Jeanne Wonderfully worded both of you! I am not quite old enough to remember Pearl Harbor, but I would imagine as I did with 9/11 that it was such an out of the blue attack that planning for every conceivable scenario and outcome would be impossible. Don't you think? It is though quite miraculous that people still do survive such atrocities.


Alana (alanasbooks) | 730 comments Well the lack of protection around Pearl Harbor was a whole other matter, but definitely in that "avoidable" category Zeljka was talking about. I think it's more the lack of security features in the plans skew was referring to tho. But yes, in all those matters of war (and otherwise) things have changed a lot since then. And like that or 9/11 or so many other tragedies, it always amazes me the stories of heroism we hear afterwards and what people are able to accomplish in the midst of it all.


Zeljka (ztook) | 2937 comments Mod
Yes I agree, such stories always amaze me too. This one is the perfect example!


Alana (alanasbooks) | 730 comments So my fiance and I went and saw this on Christmas Day. So many details I'd forgotten! It was rough watching all of the images at sea, I think even moreso than the POW camp images. I just can't imagine the boredom and slowly approaching death. And the movie, while showing the Bird to be pretty despicable, didn't even capture how off his rocker the guy really was! I was a little disappointed at how much summarizing there was of the second half (there was about two sentences summarizing his faith journey, for example), but overall I really liked it. Not exactly an easy popcorn flick, but certainly worth watching (although beware of scenes of hardship and violence for young viewers).


Zeljka (ztook) | 2937 comments Mod
Alana wrote: "So my fiance and I went and saw this on Christmas Day... Not exactly an easy popcorn flick, but certainly worth watching... "

I am so glad to hear that! I briefly glanced some reviews that weren't quite favorable, as if Jolie ruined the story! I hoped they all just a bit exaggerated the issues, just because the director was a woman, but I didn't dare anyway to go to the cinema, because I really liked the book. I thought of postponing the film till it comes out on dvd, but now I might rethink that :)


Alana (alanasbooks) | 730 comments No, it's worth seeing. A tad different, but not much, as far as the early details. I just felt all the good things that happened to him later were quickly summarized and she didn't show as much of the positive side of his story. Partly due to time constraints, understandably, but still. But still a good movie.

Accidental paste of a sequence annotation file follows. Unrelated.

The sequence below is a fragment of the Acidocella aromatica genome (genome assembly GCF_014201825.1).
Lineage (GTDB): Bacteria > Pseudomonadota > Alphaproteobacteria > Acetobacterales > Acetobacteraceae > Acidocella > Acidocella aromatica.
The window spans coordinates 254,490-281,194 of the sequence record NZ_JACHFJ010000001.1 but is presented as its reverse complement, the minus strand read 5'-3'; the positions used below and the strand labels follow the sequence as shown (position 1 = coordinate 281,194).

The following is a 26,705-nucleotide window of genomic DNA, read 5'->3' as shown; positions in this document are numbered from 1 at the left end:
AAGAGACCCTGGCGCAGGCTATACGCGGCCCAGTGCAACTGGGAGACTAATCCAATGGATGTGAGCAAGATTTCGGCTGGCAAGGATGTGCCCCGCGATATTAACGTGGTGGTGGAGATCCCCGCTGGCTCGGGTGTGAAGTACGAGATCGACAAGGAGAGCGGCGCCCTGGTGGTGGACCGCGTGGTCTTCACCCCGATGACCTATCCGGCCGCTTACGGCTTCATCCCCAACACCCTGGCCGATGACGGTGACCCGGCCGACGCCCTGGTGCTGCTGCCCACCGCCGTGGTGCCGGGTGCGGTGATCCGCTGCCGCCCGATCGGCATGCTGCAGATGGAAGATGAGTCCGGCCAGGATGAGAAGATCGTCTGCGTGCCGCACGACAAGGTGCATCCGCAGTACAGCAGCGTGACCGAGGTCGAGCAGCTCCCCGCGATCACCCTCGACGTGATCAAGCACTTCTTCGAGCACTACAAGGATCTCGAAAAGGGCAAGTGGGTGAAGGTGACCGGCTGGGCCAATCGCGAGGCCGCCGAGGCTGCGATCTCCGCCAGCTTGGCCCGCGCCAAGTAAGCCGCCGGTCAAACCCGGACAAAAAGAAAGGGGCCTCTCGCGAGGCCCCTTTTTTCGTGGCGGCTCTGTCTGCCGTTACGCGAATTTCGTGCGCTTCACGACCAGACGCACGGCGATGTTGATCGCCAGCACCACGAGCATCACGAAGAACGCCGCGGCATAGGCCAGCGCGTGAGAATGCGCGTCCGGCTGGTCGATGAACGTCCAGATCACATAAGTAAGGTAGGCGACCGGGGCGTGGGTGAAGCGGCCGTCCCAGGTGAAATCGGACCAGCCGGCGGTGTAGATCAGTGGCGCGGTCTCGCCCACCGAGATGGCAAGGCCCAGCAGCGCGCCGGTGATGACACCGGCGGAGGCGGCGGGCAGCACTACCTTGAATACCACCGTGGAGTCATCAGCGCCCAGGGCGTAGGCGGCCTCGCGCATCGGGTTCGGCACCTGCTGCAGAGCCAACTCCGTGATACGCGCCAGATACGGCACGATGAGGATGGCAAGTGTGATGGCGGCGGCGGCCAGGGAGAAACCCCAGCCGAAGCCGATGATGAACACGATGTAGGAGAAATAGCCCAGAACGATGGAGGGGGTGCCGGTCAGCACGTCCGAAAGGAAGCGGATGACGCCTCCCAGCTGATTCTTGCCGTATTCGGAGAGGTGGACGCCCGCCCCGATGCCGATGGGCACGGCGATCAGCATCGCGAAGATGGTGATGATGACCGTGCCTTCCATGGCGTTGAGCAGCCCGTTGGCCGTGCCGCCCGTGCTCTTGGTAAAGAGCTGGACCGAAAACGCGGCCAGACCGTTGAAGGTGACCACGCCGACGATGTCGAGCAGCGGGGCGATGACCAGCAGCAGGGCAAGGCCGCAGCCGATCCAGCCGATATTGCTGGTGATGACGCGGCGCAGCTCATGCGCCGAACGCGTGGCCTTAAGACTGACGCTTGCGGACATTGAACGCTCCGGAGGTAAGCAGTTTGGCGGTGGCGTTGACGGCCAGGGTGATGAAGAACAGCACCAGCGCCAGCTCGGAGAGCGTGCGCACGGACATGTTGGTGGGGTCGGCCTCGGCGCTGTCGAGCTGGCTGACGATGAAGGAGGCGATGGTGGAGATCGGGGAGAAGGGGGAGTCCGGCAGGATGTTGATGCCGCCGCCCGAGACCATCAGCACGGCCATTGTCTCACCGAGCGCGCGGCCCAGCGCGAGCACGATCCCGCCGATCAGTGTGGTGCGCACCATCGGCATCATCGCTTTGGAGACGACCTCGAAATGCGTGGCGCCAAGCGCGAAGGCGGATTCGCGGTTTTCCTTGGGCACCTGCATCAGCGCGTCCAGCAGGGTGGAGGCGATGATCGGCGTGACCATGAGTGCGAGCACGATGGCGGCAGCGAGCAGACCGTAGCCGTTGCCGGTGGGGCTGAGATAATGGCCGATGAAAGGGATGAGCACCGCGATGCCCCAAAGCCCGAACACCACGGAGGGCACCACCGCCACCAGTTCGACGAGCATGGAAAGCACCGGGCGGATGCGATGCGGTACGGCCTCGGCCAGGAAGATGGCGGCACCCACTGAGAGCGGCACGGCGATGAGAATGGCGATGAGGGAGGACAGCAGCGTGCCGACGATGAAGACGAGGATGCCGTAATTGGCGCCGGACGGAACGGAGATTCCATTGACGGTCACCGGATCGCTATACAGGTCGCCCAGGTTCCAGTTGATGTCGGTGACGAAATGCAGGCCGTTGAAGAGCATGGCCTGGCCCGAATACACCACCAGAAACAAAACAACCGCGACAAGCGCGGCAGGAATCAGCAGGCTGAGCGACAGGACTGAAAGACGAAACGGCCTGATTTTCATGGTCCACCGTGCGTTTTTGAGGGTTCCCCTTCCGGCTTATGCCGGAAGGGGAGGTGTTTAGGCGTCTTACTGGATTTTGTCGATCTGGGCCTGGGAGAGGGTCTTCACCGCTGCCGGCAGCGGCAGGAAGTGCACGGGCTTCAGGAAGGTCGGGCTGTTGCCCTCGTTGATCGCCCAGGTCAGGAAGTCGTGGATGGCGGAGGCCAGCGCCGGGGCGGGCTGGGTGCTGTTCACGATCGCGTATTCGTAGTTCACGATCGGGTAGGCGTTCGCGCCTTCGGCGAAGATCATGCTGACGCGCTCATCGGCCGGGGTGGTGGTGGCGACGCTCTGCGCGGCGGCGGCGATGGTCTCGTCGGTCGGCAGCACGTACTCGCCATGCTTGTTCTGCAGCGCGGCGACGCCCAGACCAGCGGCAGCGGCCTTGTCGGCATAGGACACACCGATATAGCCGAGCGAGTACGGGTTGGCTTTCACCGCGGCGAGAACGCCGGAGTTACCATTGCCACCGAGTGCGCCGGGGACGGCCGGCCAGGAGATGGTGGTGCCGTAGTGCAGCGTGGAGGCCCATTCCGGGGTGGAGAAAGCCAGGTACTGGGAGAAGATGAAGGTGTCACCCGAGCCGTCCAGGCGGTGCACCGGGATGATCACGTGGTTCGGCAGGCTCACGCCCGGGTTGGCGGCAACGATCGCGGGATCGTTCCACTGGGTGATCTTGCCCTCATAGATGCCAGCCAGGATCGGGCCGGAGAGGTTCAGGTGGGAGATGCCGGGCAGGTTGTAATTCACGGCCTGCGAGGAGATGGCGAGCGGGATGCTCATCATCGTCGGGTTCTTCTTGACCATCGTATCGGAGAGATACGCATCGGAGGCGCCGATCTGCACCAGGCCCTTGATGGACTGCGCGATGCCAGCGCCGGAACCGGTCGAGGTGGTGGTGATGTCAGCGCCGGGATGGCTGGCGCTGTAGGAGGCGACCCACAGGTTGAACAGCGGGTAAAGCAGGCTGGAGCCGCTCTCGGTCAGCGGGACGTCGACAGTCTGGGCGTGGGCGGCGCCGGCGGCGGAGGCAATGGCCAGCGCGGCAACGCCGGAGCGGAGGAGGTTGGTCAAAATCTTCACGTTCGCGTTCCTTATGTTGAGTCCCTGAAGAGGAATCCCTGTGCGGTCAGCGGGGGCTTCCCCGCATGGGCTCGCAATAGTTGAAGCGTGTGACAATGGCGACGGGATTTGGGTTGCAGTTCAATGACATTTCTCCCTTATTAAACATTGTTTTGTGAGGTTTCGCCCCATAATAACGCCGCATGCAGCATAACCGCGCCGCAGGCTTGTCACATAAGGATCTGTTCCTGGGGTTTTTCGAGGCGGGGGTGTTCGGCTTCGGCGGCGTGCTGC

Zeljka (ztook) | 2937 comments Mod
I just saw the movie and I think you are right about it. The story was there, all the important bits, but what was missing mattered more I think - I wish there was a lot more of Zamperini after the war, and I wish there was more of character development.
There was one moment in the movie the prisoners were all lined up, and I realised in horror that I know who the actors are, but have no idea who their characters are. In the book you had all the characters so well fleshed out, that you were interested in the fate of them all. Here I didn't know any beside Zamperini and Bird. Even Bird was not like I thought he'll be - not so menacing and unpredictable as he was in the book.
There were two scenes that could have made the film so much better - first on the ocean and that one with the plank. With the first, you had three characters struggling to survive on the little craft in the middle of nowhere, and I couldn't feel any chemistry between them. I didn't feel they even tried to act like they are in trouble, you know, like in some movies where you wonder where that power to perform so genuinely comes from. Just remember Tom Hanks in Cast Away! The plank scene also seemed so unreal. It was hard to determine the passing of the time, and, I don't know how to explain that feel, everything seemed off in that scene. The only absolutely great and touching scene was the last one, the real Zamperini running with the torch at the Olympics.

I am sorry if this sounds like I am bashing the movie. It is OK to watch like a TV biopic, but when you know the material was really epic-worthy, it is disappointing.


Alana (alanasbooks) | 730 comments I understand what you're saying, that's pretty much how I felt. The key elements were there, but the HEART was missing.

And yes, I was rather amazed that Hollywood, with its penchant for exaggeration, actually made the Bird seem LESS psychotic and unbalanced than he really was!


Zeljka (ztook) | 2937 comments Mod
Alana wrote: "I understand what you're saying, that's pretty much how I felt. The key elements were there, but the HEART was missing."

Yes, you summed that up perfectly.